Maybe changing or adding a word or two here or there can make the difference. Maybe if you consider how search works and think which “key words” will trigger associations or connections for readers, that will do it.
Every semester, at the end of the reporting but before the writing begins in earnest, I have my students come to class not with a first draft but with their first 100 words. I do not say lede or nut graf because that will make them think, form. Just the first 100 words which I then ask them to read out loud to their classmates.
When they’re done I ask them to look and listen. Do you see nodding heads and hear only silence? If so, those 100 words have worked.
One hundred words, written in increments of 10 or 20 or 33 – reading measured in seconds in a reader’s life, seconds spent evaluating whether to stay or go.
B) When you ask young children to draw pictures of home they will, typically, place everyone and everything at the bottom of the page, in as straight a line as they can draw: people, pets, the house. But, as I learned years ago when reporting a book on the child welfare system, if you ask the same of children who have sadly come of age in the chaos of repeated foster care placements, their drawing will show people and a house floating randomly across the page. There is no frame.
It is the same with stories. If we do not sense the writer’s belief in what he or she is saying, if we do not feel that the story is anchored – like a child’s drawing – to the bottom of the page, if the story lacks a frame, we as readers are left feeling unsettled and lost.
C) So how to ensure your first 100 words sing and your story does not float?
Consider “the zetz.”
Zetz, for those who did not grow up in a home where Yiddish was spoken by parents and/or grandparents, translates roughly (because ALL Yiddish translations are by their nature rough) as a smack, a blow. Literal or figurative. (I love these examples, in that I can hear my grandparents’ voices from a long time ago: from the Urban Dictionary: "Don't make me give you a zetz!" and better still, from the Dictionary of Jewish Words, "Breaking her hip was a zetz she didn't need."
My introduction to the concept of a zetz – one that would one day find its way to my writing and teaching -- came as a child when, over the summers my parents rented a bungalow in a colony in the Adirondacks where the adults took turns running an informal day camp. The man who taught us to fish spoke with a thick Eastern European accent, a familiar one in the Brooklyn where I grew up.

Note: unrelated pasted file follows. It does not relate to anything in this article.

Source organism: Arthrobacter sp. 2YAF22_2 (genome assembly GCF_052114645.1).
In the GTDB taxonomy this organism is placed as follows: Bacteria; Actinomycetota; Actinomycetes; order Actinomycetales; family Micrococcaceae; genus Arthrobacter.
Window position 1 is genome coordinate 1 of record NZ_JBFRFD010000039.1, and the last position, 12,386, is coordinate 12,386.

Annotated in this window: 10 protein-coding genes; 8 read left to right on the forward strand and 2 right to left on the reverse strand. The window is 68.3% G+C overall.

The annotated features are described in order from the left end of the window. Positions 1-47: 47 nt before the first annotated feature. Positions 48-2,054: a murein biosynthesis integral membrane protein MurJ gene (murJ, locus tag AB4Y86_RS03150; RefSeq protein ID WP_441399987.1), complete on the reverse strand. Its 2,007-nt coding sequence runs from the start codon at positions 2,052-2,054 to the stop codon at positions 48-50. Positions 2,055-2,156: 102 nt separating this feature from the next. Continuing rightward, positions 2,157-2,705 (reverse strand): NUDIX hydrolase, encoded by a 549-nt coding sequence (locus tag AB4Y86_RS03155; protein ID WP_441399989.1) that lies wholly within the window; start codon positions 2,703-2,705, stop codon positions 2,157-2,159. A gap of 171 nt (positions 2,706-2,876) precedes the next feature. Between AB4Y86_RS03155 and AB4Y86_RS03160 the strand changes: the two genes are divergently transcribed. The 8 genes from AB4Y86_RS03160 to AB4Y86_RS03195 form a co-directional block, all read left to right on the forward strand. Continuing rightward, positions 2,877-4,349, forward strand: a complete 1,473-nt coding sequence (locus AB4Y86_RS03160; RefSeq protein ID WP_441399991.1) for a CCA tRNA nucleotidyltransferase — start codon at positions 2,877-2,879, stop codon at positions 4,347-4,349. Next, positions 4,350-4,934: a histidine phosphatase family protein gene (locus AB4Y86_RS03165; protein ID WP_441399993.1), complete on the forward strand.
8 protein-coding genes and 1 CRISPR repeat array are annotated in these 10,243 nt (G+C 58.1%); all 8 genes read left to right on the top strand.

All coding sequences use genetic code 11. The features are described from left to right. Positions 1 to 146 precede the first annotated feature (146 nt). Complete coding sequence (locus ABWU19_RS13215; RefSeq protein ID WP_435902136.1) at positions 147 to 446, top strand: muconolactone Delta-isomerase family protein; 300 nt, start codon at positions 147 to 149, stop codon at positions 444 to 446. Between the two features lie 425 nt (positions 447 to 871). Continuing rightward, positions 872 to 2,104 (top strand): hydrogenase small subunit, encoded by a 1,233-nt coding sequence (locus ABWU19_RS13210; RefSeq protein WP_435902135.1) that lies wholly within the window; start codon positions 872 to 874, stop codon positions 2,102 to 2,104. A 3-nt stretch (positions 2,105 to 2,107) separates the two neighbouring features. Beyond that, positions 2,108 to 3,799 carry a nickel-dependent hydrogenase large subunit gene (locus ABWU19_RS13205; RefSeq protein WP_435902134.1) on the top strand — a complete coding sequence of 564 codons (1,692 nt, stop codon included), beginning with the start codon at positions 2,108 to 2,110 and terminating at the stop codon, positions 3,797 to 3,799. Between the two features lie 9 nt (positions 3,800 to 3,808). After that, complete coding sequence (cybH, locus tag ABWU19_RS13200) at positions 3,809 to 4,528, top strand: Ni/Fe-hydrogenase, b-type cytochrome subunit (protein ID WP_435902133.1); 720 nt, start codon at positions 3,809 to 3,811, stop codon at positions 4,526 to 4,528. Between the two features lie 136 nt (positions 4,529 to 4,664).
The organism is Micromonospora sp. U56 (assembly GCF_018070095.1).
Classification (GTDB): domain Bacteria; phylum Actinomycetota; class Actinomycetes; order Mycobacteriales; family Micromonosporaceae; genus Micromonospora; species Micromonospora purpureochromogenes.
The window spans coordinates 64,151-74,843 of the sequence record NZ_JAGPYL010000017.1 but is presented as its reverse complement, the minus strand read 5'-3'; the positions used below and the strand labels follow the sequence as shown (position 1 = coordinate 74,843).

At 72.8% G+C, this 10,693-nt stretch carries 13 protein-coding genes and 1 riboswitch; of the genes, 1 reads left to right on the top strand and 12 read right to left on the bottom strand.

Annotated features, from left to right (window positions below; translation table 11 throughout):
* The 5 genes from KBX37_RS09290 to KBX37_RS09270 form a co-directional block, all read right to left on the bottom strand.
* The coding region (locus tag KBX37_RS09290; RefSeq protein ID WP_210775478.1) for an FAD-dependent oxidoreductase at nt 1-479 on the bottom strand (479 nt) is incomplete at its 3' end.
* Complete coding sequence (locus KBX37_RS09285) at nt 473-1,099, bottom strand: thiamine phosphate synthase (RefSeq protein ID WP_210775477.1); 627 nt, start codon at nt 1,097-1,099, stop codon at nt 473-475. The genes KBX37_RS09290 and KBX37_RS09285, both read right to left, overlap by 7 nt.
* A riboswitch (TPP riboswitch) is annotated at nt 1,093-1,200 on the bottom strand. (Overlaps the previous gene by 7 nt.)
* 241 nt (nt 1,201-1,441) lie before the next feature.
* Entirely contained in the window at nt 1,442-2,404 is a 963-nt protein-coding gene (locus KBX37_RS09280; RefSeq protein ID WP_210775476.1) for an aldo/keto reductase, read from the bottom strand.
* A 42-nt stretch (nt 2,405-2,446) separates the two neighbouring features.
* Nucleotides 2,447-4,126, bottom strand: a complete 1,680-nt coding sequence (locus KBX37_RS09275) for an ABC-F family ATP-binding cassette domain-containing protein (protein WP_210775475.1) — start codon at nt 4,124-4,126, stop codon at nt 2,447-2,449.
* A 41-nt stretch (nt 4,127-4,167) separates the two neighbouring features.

One day he led us to the nearby river, where he showed us how to bait a hook, drop the line into the water, and wait for “a nibble.”
When we felt the nibble, he explained, we were to wait and wait and then…
“You give da fish ah zetz.”
Or, in its American Maritime Translation: hook it, typically with a sharp flick of the wrist.
And that, fellow writers, is what you need to do for your readers. You need to give them a zetz. You need to hook them. And you cannot do this tentatively, or passively or without conviction. They are nibbling. They are at, say, word, 65 and now, before they swim away lured by other stories, you need to give them a zetz.
But how? A word, a phrase. A twist. A “But.” Or a “just when Joe thought it was okay to step out the door, he looked up and saw just how wrong he was.” Or as “he looked into the mirror and saw that he had been transformed into…”
You know exactly what I mean. You have read and felt a zetz maybe five thousand times and each time you have smiled to yourself and thought, bless you dear writer for hooking me.
And now you have three ideas stuck in your head. If the experience of students is any guide you will be unable to get rid of them.
You will, I’m afraid, start thinking in 6 and 33-word increments.
You will ask yourself if the picture you have drawn in your story is framed or floating.
And in not very much time at all, you will think, have I given my readers a zetz, as if you had been a Yiddish speaker all your life.
Or as we say in Yiddish: Form? Feh!!